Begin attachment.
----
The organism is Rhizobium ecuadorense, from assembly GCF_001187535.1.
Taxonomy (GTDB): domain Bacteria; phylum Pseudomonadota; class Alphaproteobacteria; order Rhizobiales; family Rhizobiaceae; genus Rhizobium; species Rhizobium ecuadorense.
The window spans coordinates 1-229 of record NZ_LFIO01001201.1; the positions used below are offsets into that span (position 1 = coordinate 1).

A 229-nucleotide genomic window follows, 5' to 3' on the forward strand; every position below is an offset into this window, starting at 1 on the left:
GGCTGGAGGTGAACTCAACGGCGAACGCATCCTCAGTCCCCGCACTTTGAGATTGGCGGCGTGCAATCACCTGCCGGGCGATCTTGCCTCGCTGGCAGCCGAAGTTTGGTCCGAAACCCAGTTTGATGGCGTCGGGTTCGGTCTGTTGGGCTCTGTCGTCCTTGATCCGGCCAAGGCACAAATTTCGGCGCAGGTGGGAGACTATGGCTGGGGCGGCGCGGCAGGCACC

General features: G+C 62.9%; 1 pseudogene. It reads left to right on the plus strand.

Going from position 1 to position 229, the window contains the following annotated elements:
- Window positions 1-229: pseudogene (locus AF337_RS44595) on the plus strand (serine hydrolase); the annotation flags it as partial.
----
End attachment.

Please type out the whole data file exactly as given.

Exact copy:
The organism is Rhizobium ecuadorense, from assembly GCF_001187535.1.
Taxonomy (GTDB): domain Bacteria; phylum Pseudomonadota; class Alphaproteobacteria; order Rhizobiales; family Rhizobiaceae; genus Rhizobium; species Rhizobium ecuadorense.
The window spans coordinates 1-229 of record NZ_LFIO01001201.1; the positions used below are offsets into that span (position 1 = coordinate 1).

A 229-nucleotide genomic window follows, 5' to 3' on the forward strand; every position below is an offset into this window, starting at 1 on the left:
GGCTGGAGGTGAACTCAACGGCGAACGCATCCTCAGTCCCCGCACTTTGAGATTGGCGGCGTGCAATCACCTGCCGGGCGATCTTGCCTCGCTGGCAGCCGAAGTTTGGTCCGAAACCCAGTTTGATGGCGTCGGGTTCGGTCTGTTGGGCTCTGTCGTCCTTGATCCGGCCAAGGCACAAATTTCGGCGCAGGTGGGAGACTATGGCTGGGGCGGCGCGGCAGGCACC

General features: G+C 62.9%; 1 pseudogene. It reads left to right on the plus strand.

Going from position 1 to position 229, the window contains the following annotated elements:
- Window positions 1-229: pseudogene (locus AF337_RS44595) on the plus strand (serine hydrolase); the annotation flags it as partial.